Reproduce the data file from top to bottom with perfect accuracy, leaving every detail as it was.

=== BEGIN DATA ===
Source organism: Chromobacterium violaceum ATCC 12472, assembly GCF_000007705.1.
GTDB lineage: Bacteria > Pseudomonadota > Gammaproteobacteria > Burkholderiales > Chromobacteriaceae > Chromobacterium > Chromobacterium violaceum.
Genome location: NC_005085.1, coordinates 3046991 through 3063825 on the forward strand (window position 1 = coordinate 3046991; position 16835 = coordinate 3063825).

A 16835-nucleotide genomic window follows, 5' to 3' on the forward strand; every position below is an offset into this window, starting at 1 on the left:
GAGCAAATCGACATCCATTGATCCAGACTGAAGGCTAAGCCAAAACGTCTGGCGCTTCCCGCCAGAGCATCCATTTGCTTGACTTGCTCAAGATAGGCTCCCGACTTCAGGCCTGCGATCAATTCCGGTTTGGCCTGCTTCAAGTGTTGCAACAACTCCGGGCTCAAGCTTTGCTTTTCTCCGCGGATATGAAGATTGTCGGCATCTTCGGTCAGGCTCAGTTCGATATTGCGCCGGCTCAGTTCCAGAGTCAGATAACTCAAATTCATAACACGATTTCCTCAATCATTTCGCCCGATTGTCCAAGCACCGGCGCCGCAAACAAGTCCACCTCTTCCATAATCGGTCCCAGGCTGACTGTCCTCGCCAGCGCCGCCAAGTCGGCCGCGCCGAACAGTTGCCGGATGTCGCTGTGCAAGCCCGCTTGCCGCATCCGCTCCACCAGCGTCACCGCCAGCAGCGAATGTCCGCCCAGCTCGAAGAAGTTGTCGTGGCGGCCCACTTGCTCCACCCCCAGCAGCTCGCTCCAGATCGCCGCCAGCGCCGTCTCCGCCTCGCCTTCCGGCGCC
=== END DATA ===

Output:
Source organism: Chromobacterium violaceum ATCC 12472, assembly GCF_000007705.1.
GTDB lineage: Bacteria > Pseudomonadota > Gammaproteobacteria > Burkholderiales > Chromobacteriaceae > Chromobacterium > Chromobacterium violaceum.
Genome location: NC_005085.1, coordinates 3046991 through 3063825 on the forward strand (window position 1 = coordinate 3046991; position 16835 = coordinate 3063825).

A 16835-nucleotide genomic window follows, 5' to 3' on the forward strand; every position below is an offset into this window, starting at 1 on the left:
GAGCAAATCGACATCCATTGATCCAGACTGAAGGCTAAGCCAAAACGTCTGGCGCTTCCCGCCAGAGCATCCATTTGCTTGACTTGCTCAAGATAGGCTCCCGACTTCAGGCCTGCGATCAATTCCGGTTTGGCCTGCTTCAAGTGTTGCAACAACTCCGGGCTCAAGCTTTGCTTTTCTCCGCGGATATGAAGATTGTCGGCATCTTCGGTCAGGCTCAGTTCGATATTGCGCCGGCTCAGTTCCAGAGTCAGATAACTCAAATTCATAACACGATTTCCTCAATCATTTCGCCCGATTGTCCAAGCACCGGCGCCGCAAACAAGTCCACCTCTTCCATAATCGGTCCCAGGCTGACTGTCCTCGCCAGCGCCGCCAAGTCGGCCGCGCCGAACAGTTGCCGGATGTCGCTGTGCAAGCCCGCTTGCCGCATCCGCTCCACCAGCGTCACCGCCAGCAGCGAATGTCCGCCCAGCTCGAAGAAGTTGTCGTGGCGGCCCACTTGCTCCACCCCCAGCAGCTCGCTCCAGATCGCCGCCAGCGCCGTCTCCGCCTCGCCTTCCGGCGCC